Weather influences the occurrence of rose diseases
In addition to an unsuitable location or improper care, the weather can also trigger fungal diseases - for example if the year was particularly humid. In a year in which a noticeably large number of mushrooms flourish, powdery mildew mushrooms will of course also feel very good. Nonetheless, planting a rose variety that is robust against powdery mildew makes sense because it is significantly less susceptible than many other varieties - provided, of course, the location and care conditions are right.
Choose robust ADR roses
If you want to be on the safe side, choose a so-called ADR rose if possible. These are varieties that have to pass a “Rose TÜV” and meet strict criteria before they are awarded the seal of approval. These test criteria include not only external factors such as growth and flowering, but also susceptibility to typical rose diseases or winter hardiness. In principle, ADR roses are very robust and less susceptible to powdery mildew, but by no means completely immune to disease.
ADR roses are a German seal of approval, which is why most new breeds from abroad - such as the famous English roses - are not tested. However, that doesn't mean they're not robust - they just aren't submitted for review.
frequently asked Questions
Does baking soda actually help against powdery mildew on roses?
In fact, baking soda is very effective against powdery mildew - but only if you buy a variety with baking soda (sodium hydrogen carbonate). Most of the baking powders available in Germany, however, contain other raising agents and are therefore unsuitable for the purpose of fighting powdery mildew. Soda is often available commercially under names such as baking soda, emperor soda or baking soda.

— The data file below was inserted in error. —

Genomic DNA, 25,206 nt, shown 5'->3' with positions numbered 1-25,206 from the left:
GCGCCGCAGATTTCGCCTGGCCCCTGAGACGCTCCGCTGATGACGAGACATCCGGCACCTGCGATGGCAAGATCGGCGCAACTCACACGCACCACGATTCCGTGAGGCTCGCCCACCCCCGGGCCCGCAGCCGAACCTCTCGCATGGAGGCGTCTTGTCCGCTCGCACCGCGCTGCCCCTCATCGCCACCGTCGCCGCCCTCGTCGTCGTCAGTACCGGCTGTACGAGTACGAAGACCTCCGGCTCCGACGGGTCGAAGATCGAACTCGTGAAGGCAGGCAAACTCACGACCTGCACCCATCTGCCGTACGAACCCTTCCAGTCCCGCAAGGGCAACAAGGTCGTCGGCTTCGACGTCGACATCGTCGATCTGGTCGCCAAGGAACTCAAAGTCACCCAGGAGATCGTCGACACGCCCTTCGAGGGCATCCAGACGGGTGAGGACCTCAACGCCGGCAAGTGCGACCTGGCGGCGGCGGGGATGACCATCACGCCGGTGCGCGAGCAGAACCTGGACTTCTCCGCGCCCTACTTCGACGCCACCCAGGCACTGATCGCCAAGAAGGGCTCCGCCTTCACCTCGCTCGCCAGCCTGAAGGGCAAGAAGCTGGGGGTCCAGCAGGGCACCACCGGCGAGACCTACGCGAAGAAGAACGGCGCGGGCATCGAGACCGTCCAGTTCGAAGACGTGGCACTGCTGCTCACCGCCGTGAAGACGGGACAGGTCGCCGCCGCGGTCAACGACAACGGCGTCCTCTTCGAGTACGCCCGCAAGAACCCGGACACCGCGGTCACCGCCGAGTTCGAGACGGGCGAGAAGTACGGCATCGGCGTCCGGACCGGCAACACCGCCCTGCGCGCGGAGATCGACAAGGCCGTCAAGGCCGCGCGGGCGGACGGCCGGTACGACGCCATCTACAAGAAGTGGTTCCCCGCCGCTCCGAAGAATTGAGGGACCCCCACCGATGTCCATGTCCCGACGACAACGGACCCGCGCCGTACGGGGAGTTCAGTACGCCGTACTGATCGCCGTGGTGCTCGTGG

Is powdery mildew contagious to other plants?
Since powdery mildew is a fungus, regardless of whether it is “real” or “wrong”, the disease is highly contagious. If a rose has already been infected by the fungal lawn, the pathogen spreads from it to other roses and other ornamental and useful plants. This is why acting quickly and, if possible, isolating the affected plant is so important. Furthermore, plant parts infected with powdery mildew do not belong on the compost, since the spores survive and infect other plants when the finished compost is spread.
Is powdery mildew actually poisonous?
Both powdery mildew and downy mildew are poisonous. People who are allergic to fungi or penicillin are particularly at risk. These people can experience severe allergic symptoms up to and including allergic shock through contact with the powdery mildew fungus. As an allergy sufferer, you should avoid touching infested plants without protection (gloves, breathing protection if necessary). Also, do not eat contaminated parts of the plant, this can lead to problems in the gastrointestinal tract.
What does mildew tolerant mean?
Mildew-tolerant rose varieties are less susceptible to infection with the causative fungal pathogens. However, if the conditions are right, the variety in question can still become ill. Only roses that are resistant to powdery mildew do not develop powdery mildew.
Remove dried out or damaged parts of the plant as quickly as possible, as these are perfect gateways for fungal pathogens. Garden tools used for cutting roses (e.g. scissors) should also be cleaned and, if necessary, disinfected before and after each use.